Submitted by Anonymous on

Yeah please comment on what Anonymous said.

That link on Drudgereport that linked to Infowars that linked to a forum post. That "article" had so much credibility, as Infowars and Drudge are well respected pillars of the community, that NEVER run unverified stories to advance their agenda.

Also weird is that both sites have taken the article off their main page, when TSA bashing articles usually stay at least 3 days on both sites.

Submitted by Anonymous on

More than one commenter took issue with an allegation that air activated handwarmers might contain liquid. The blog doesn't state that.

Please read all the descriptions carefully.

Submitted by Anonymous on

Interesting that you've quietly corrected the post to remove the incorrect statement that air-activated hand warmers contain liquid, but have made no acknowledgement of the earlier error nor any acknowledgement thanking the commenters for pointing out the error.

Instead, it now makes the commenters statements look nonsensical and undermines their credibility. I trust that was not on purpose, was it?

Submitted by RB on

Why hasn't TSA addressed the latest TSA abuses to the public. Aren't issues like this important to TSA leadership?

How about some information TSA? Who did these things? Was it in compliance wit SOP? If not what action is TSA taking to be sure it never happens to another person ever again?


TSA Agents Interrogate Jewish Author For Reading Conservative Newspaper

“He’s Wearing a Diaper!”: TSA Agent Humiliates Cancer Victim

TSA, you can try ignoring the issues but we are not going away. TSA must think itself not accountable to the public but I for one think that is a boneheaded approach.

Submitted by RB on

Bobbie, you want to tell us about this?


Naked Ambition: TSA Wants New Generation Of Body Scanners

So what kind of Strip Search Machines is TSA looking for now?

Is TSA considering any form of machine that uses x rays?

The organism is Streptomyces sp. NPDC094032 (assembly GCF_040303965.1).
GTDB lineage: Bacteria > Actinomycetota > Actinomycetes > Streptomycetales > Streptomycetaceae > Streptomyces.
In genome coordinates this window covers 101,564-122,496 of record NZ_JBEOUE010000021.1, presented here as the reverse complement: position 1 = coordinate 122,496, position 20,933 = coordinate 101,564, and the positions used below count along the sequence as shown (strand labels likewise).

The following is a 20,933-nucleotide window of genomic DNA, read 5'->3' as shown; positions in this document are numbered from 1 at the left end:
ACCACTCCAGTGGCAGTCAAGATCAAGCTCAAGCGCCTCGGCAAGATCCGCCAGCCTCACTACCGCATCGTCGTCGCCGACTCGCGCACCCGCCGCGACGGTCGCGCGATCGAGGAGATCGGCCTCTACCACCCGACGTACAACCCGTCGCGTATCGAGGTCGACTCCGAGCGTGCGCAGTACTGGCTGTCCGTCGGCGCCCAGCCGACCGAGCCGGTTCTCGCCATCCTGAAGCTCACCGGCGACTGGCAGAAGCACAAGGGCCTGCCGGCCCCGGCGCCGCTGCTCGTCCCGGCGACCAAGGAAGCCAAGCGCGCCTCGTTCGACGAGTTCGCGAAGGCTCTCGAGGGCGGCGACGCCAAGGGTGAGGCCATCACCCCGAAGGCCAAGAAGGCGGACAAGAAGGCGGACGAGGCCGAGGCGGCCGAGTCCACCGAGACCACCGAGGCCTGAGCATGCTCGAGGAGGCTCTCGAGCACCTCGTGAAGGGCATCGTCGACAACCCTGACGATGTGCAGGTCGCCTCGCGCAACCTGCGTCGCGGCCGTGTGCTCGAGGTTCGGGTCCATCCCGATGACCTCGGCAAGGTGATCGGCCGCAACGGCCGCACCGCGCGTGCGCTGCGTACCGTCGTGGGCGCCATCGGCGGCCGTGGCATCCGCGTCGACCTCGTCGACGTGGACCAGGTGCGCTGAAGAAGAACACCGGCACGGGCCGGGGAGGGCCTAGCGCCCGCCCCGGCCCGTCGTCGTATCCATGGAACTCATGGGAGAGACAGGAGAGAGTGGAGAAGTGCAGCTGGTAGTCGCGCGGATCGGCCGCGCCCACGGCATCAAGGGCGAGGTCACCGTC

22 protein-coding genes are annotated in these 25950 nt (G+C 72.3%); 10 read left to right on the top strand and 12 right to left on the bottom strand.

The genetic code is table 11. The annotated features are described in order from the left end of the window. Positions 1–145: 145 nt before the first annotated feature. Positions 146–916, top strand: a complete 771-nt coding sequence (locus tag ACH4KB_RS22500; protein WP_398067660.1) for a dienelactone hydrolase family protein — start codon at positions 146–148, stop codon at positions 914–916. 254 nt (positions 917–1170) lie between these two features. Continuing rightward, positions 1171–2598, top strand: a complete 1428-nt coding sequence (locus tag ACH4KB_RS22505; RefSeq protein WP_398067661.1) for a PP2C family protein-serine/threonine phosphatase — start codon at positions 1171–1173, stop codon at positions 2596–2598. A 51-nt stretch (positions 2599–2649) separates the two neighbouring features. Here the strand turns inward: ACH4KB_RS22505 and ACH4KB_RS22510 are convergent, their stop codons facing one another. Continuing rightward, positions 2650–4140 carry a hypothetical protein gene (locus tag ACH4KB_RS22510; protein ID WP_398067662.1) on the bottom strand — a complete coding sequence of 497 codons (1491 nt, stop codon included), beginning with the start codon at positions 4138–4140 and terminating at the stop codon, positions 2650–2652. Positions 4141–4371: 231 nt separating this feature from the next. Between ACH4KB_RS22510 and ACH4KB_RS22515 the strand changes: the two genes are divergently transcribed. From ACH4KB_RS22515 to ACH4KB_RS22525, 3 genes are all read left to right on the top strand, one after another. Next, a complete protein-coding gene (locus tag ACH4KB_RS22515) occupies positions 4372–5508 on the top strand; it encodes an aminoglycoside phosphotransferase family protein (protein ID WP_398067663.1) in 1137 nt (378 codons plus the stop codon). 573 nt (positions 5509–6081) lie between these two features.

Will these machines actually be able to identify explosives or will a wet diaper still out fox TSA?

Surely this falls under "The purpose of this blog is to communicate with the public about all things TSA related" clause.

Submitted by Anonymous on

To TSAnonymous from Feb 12, 5:54pm: I didn't know Drudge Report linked to the humiliated cancer survivor report. I don't read Infowars, but there were a lot of Tweets referencing that site.

So, anyway, if it is a load of hooey like you are claiming, why don't your fellow TSA employees just say so? The blotter team here has done so in the past, in the most condescending manner, but they have done it. What are they afraid of now?

West? You want to pipe in for the blotter team?

Submitted by Anonymous on

Did anyone actually read what BB said about the “Air Activated Hand Warmers”? Here is the quote:
“Air Activated – These are the more common disposable types that are activated when you open the package and expose them to air. They can be packed in both carry-on and checked baggage.”

Nothing in that description says anything about a liquid component. Yet I count 3 comments (out of 10) from people who didn’t read the information provided before jumping BB’s case for what turns out to be their own mistake.

Well done Bob, good info for the winter traveler.

Submitted by Anonymous on

It looks like they're somehow using their dod id card number to vet them. I'm a retiree too and I can see how our blue IDs with no # could be counterfeited easier, no central database and all.

Submitted by GSOLTSO on

Anon sez - "West? You want to pipe in for the blotter team?"

I can comment about nothing on this situation, other than there have been a ton of articles, and the original post has been deleted. I have no further info.

West
TSA Blog Team

Submitted by Anonymous on

Thank-you, West, for your reply.

To the TSAnonymous of Feb 14, 4:58pm, the blotter team edited the article in an unethical and unprofessional manner, changing the wording without indicating what had been edited. This is against any good blotter practice, especially one that accepts comments.

The flying public was commenting on the original blotter post, not what is currently seen.

Lack of transparency and accountability are two major flaws with this blotter site. Once in a while, an honest statement is made by a TSA employee, and is appreciated. Most of the time, though, its lies and obfuscation.

* screen shot *

Submitted by Susan Richart on

RB wrote:

"Naked Ambition: TSA Wants New Generation Of Body Scanners

So what kind of Strip Search Machines is TSA looking for now?"

Why is the TSA looking for a "new generation of scanners" when they have been directed by Congress to make certain that at least 50% of passengers are screened using PreCheck?